If you’ve installed Chrome plugins, you’ve probably seen a warning that they can access your data on all websites, your tabs and browsing activity, or even all the data on your computer. This warning can be scary, especially if you’re installing a simple browser extension that looks harmless.
Chrome has a permissions system, just like Android does. Unfortunately, the way web browsers and web pages work means that extensions must ask for quite a few permissions to do simple things. Chrome’s permissions system is not particularly fine-grained.
Unlike Mozilla Firefox and Internet Explorer, both of which allow extensions to do anything they want, Chrome uses a permission system for its extensions. All Chrome plugins must declare the permissions they need. When you install a plugin, you’ll see a list of the permissions it requires. This gives you some idea of what a plugin can do. For example, if an extension doesn’t require any permissions, it’s definitely safe to install. If an extension requires permission to access all the data on your computer, you should be sure the extension was created by someone you trust.
Very simple plugins, such as the Timer plugin, which displays a timer button on your browser toolbar and doesn’t interact with any websites, don’t need any permissions.
Other plugins need different types of permissions, depending on what they do.
Access Your Data On All Websites
Plugins that interact with web pages need to declare the permissions “Access your data on all websites.” Plugins that need to see the addresses and titles of the websites you visit must declare the permission “Access your tabs and browsing activity“.
Google has no way of knowing whether an extension that manipulates the pages you visit is doing something innocuous, like picking a color, or doing something more dangerous, such as spying on your credit card number and payment information.
Extensions that only work on a single website, such as an extension that adds additional features to Gmail, will only have the permission to access your data on that specific website. Extensions like LastPass and colorPicker must run everywhere and need more permissions.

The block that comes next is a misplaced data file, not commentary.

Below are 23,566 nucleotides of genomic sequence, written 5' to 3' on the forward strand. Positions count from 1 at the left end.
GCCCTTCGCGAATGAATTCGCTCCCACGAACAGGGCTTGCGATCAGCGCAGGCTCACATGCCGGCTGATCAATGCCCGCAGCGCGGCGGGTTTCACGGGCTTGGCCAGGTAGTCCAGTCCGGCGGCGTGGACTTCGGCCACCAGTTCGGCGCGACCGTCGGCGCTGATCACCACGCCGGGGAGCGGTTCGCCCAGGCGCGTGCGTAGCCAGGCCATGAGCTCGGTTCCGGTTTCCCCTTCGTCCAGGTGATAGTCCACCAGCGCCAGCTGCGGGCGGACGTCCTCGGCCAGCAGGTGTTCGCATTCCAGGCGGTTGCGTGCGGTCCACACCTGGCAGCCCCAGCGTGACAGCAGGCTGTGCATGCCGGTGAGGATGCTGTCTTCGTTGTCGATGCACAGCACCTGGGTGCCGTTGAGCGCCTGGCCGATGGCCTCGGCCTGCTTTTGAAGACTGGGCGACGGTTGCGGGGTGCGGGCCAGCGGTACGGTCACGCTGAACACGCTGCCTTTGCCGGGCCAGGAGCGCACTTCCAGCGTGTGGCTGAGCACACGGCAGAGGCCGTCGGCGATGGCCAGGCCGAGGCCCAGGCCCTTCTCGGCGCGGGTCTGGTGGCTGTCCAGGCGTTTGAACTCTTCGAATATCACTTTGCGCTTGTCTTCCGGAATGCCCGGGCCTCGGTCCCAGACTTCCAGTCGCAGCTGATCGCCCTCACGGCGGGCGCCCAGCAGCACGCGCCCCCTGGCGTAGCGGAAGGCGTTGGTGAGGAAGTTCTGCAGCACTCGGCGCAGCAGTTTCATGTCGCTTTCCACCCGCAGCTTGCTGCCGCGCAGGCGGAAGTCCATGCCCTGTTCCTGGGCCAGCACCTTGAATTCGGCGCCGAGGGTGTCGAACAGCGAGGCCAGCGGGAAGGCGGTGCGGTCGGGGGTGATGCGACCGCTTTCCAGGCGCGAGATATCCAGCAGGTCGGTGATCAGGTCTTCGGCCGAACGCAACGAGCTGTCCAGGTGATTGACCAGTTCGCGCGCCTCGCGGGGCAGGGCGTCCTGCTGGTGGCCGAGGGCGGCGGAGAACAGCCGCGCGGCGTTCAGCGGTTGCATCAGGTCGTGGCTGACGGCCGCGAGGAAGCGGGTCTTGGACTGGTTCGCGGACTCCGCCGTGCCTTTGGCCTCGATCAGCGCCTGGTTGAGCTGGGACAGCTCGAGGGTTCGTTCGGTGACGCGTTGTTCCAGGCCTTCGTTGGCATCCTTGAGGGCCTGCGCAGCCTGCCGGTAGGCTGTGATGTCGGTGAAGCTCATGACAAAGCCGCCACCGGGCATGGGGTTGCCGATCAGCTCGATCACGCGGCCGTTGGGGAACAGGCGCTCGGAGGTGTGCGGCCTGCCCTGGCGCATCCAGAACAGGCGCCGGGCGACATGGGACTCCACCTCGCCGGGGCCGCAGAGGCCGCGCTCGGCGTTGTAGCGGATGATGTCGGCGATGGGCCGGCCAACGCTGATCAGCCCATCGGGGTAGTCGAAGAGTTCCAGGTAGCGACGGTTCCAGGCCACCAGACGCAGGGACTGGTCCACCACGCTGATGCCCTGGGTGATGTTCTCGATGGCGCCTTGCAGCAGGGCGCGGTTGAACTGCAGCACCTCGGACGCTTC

Access All Data On Your Computer
Some Chrome plugins aren’t just Chrome extensions. They include NPAPI plugins. NPAPI plugins are essentially just programs that run on your computer. Browser plugins like Adobe Flash, Oracle Java, and Adobe’s PDF reader are all NPAPI plug-ins.
When a Chrome extension contains an NPAPI plugin, it has the permission to “Access all data on your computer and the websites you visit.” The NPAPI plugin runs just like a program on your computer with access to your everything on your system. You should be careful about installing Chrome plugins with this permission – it’s just like installing a program on your computer.
For example, LastPass has a special version of its Chrome plugin available from its website. This plugin has the ability to share your LastPass login state with other web browsers running on your computer. It works by using an NPAPI plugin that runs as a program on your computer.
Plugins In Other Browsers
While Chrome’s permission warning messages can seem a bit scary to some users, it’s important to consider that the situation is worse with other web browsers.
For example, when you install a Firefox add-on, the add-on has full permission to access your entire computer, if it wants. There’s no permission system in Firefox. The only limitation is Windows’ User Account Control, which prevents the add-on from running with administrator privileges.
If you pay attention while installing a Firefox add-on, you’ll see a similar warning message, although it’s less specific than Chrome’s warning message.
This also applies to all other software on your computer. When you install a Windows desktop application, it has full access to every file on your computer and the ability to monitor your browsing activity – if it wants to.
While it would be nice if Chrome’s extension permission system was more fine-grained, it would be extremely difficult to limit what more powerful extensions can do. To see a full list of Chrome plugin permission and a short explanation of each, read this page on Google’s website.
How much attention do you pay to permissions when you install Chrome plugins? Have you avoided installing plugins when they ask for lots of permissions, or does Chrome’s permission system provide so many warnings that you ignore them? Leave a comment and share your thoughts!
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